On the night of the Dresden firestorm, when Victor Klemperer escaped both the Allied bombs and the Gestapo, he was already sixty-three. He was born in 1881, the youngest child of Wilhelm Klemperer, rabbi in the little town of Landsberg on the Warthe (today the Polish town of Gorzow Wielkopolski), in the eastern part of the Prussian province of Brandenburg. Three brothers and four sisters survived into adulthood; the famous conductor Otto Klemperer was a cousin, but there was little contact between the two parts of the family. By the time Victor was nine, his father, after an unhappy interlude with the Orthodox congregation at Bromberg (today Bydgoszcz), had been appointed second preacher of the Berlin Reform Congregation. The whole family appears to have felt relieved at the change, and according to his autobiography, Victor immediately relished the freedom and excitement of the big city.
Observance at the Reform Synagogue was extremely liberal. The services themselves were conducted almost entirely in German, and on a Sunday, heads were not covered, and men and women sat together. There was no bar mitzvah; instead, at the age of fifteen or sixteen, boys and girls were confirmed together on Easter Sunday. There were neither Sabbath restrictions nor dietary proscriptions. The sermons seem, to some degree, to have expressed the ethical tradition of the German Enlightenment. In other words, services approximated Protestant practice, and Judaism here became as rational and progressive as it could be while retaining a Jewish identity. This was not the norm of Jewish congregations, but it is nevertheless exemplary of a tradition of merging with the dominant culture. The Reform Synagogue can perhaps be regarded as something of a halfway house to conversion to Protestantism, which had become common in Prussia since the early nineteenth century. (The parents of Karl Marx and Felix Mendelssohn were among only the most prominent examples; conversion, of course, remained for a long time a condition of state service.) Wilhelm Klemperer raised little objection when his own sons were baptized as Protestants. Indeed, Victor Klemperer's three elder brothers seem to have gone out of their way to deny their Jewish origins. The biographical note prefacing the doctoral thesis of Georg Klemperer, the oldest brother, begins with the words, "I was born the son of a country cleric."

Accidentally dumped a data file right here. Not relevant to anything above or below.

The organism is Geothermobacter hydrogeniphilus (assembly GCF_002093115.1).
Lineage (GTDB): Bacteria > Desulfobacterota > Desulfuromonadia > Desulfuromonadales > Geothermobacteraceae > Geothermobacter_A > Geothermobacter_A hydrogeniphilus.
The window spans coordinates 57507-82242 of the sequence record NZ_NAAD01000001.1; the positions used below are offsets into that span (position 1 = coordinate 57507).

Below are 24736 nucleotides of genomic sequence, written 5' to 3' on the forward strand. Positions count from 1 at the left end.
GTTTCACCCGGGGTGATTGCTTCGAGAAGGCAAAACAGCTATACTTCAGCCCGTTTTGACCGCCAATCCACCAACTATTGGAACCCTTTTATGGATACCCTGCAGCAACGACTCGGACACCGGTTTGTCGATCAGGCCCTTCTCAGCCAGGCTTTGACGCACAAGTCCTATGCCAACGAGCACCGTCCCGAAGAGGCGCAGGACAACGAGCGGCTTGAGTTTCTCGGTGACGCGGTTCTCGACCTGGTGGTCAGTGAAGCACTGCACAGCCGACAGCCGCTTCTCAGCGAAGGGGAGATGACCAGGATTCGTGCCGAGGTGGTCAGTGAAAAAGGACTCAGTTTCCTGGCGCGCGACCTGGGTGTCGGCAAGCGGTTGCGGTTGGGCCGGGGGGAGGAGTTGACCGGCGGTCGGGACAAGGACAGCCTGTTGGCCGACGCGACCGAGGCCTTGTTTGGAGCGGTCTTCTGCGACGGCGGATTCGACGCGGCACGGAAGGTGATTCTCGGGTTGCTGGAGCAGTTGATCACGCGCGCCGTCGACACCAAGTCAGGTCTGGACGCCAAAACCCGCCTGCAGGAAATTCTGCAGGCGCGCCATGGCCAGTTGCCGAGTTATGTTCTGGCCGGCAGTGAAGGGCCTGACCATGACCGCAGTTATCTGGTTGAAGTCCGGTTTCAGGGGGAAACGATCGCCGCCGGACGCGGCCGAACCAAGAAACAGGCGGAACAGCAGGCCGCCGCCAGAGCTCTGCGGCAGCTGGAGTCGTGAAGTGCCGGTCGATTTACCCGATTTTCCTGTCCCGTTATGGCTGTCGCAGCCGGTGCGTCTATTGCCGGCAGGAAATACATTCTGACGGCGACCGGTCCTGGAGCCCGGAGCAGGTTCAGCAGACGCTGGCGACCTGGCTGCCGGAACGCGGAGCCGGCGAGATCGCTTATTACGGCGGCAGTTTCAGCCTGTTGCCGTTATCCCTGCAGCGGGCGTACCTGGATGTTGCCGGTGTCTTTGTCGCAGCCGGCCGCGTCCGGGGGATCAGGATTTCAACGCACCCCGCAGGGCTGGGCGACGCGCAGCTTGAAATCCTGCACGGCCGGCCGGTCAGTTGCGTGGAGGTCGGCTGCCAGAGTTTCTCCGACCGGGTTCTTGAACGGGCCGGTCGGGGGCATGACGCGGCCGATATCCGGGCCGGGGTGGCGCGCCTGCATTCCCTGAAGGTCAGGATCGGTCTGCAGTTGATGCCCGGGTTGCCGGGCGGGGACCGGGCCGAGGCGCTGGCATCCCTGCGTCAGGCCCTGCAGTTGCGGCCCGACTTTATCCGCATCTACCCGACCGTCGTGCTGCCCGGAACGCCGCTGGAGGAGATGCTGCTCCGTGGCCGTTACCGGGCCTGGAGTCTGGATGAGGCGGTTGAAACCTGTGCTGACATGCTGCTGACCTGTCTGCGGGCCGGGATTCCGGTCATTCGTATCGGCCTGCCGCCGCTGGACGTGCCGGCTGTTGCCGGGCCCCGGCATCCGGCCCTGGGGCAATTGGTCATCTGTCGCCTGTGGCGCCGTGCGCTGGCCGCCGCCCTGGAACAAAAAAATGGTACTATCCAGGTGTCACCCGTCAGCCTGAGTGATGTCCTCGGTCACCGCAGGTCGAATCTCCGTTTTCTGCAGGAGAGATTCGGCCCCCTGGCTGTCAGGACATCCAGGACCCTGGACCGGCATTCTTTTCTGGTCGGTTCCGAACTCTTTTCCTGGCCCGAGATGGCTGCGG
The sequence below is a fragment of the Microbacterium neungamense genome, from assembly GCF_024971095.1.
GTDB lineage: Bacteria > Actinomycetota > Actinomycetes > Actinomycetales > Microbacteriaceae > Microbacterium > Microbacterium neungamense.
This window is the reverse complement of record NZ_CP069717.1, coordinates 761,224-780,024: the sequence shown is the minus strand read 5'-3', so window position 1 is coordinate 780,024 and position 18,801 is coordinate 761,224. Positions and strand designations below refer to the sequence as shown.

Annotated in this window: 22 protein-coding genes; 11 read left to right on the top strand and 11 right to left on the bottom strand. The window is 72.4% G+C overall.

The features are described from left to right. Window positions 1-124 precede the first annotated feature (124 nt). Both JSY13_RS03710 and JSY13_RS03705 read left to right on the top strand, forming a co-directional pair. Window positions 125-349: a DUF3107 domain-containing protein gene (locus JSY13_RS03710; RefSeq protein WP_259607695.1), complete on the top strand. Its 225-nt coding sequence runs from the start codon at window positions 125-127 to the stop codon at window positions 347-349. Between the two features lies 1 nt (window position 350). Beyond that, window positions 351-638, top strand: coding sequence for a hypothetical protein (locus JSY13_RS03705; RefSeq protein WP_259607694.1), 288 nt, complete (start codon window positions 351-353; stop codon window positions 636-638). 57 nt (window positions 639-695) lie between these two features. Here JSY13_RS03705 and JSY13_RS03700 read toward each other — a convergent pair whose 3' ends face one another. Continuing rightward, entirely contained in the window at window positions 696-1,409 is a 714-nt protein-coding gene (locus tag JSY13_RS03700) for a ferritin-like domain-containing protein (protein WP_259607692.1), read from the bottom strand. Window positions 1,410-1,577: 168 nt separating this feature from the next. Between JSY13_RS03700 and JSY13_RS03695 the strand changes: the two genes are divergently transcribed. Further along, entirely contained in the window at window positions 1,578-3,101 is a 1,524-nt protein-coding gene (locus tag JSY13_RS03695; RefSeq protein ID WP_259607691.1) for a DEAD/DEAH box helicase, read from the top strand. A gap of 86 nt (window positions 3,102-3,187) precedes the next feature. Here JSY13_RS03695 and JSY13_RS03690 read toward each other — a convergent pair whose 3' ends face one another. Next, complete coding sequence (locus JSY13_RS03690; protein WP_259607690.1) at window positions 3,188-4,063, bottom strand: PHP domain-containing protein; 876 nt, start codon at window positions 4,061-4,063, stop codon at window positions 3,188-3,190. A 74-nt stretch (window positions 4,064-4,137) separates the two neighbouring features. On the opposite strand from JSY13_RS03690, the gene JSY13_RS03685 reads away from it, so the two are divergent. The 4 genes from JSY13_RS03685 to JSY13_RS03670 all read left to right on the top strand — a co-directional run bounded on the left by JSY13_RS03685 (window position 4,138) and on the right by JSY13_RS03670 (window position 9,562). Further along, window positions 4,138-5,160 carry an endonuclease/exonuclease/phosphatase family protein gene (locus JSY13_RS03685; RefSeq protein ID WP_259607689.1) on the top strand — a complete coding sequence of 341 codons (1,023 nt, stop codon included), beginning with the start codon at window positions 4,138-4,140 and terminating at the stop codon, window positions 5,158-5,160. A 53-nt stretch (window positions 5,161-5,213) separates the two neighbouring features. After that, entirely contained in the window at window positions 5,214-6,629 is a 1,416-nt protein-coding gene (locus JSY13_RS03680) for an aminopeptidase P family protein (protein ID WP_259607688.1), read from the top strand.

Georg Klemperer, sixteen years Victor's senior, was only in his thirties by the time he had become a noted surgeon and one of Germany's most respected medical men. Felix and Berthold Klemperer were also successful, the former as a doctor, the latter as a lawyer. Berthold even married a general's daughter. The sisters were much less free and had Jewish husbands more or less chosen for them.
Wearying of school and perhaps even more of the tyranny of Georg, who dominated the family after the move to Berlin, Victor Klemperer did not continue into the upper grades. He became a commercial apprentice in a company that exported trinkets and souvenirs for sale in English seaside resorts. This move seems to have convinced the eldest brother of Victor's lack of ability and determination. Victor Klemperer was never to shake off the feeling that his brother condescended to him and regarded him as a dilettante.